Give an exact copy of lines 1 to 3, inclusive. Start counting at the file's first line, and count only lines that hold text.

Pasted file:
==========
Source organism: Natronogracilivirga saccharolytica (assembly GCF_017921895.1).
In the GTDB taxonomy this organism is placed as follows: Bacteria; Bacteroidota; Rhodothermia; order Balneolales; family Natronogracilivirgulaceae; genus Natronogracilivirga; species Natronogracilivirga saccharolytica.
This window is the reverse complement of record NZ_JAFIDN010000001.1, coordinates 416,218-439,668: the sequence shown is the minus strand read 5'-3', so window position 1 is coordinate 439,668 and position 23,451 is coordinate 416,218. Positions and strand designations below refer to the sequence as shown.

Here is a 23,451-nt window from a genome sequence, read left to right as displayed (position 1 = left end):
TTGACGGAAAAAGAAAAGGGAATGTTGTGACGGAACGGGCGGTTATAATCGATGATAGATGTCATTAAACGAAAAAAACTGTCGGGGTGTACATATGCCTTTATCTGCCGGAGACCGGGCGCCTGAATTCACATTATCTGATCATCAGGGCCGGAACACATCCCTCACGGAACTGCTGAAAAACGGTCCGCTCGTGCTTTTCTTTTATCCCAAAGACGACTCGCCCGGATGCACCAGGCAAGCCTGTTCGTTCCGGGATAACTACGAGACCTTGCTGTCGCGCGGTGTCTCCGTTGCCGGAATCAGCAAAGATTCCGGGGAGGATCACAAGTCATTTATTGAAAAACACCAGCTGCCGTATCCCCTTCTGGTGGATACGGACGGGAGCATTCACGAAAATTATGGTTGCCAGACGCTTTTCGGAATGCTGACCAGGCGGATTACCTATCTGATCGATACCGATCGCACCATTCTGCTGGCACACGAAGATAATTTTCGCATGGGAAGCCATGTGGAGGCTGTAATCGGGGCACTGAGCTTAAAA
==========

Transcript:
Source organism: Natronogracilivirga saccharolytica (assembly GCF_017921895.1).
In the GTDB taxonomy this organism is placed as follows: Bacteria; Bacteroidota; Rhodothermia; order Balneolales; family Natronogracilivirgulaceae; genus Natronogracilivirga; species Natronogracilivirga saccharolytica.
This window is the reverse complement of record NZ_JAFIDN010000001.1, coordinates 416,218-439,668: the sequence shown is the minus strand read 5'-3', so window position 1 is coordinate 439,668 and position 23,451 is coordinate 416,218. Positions and strand designations below refer to the sequence as shown.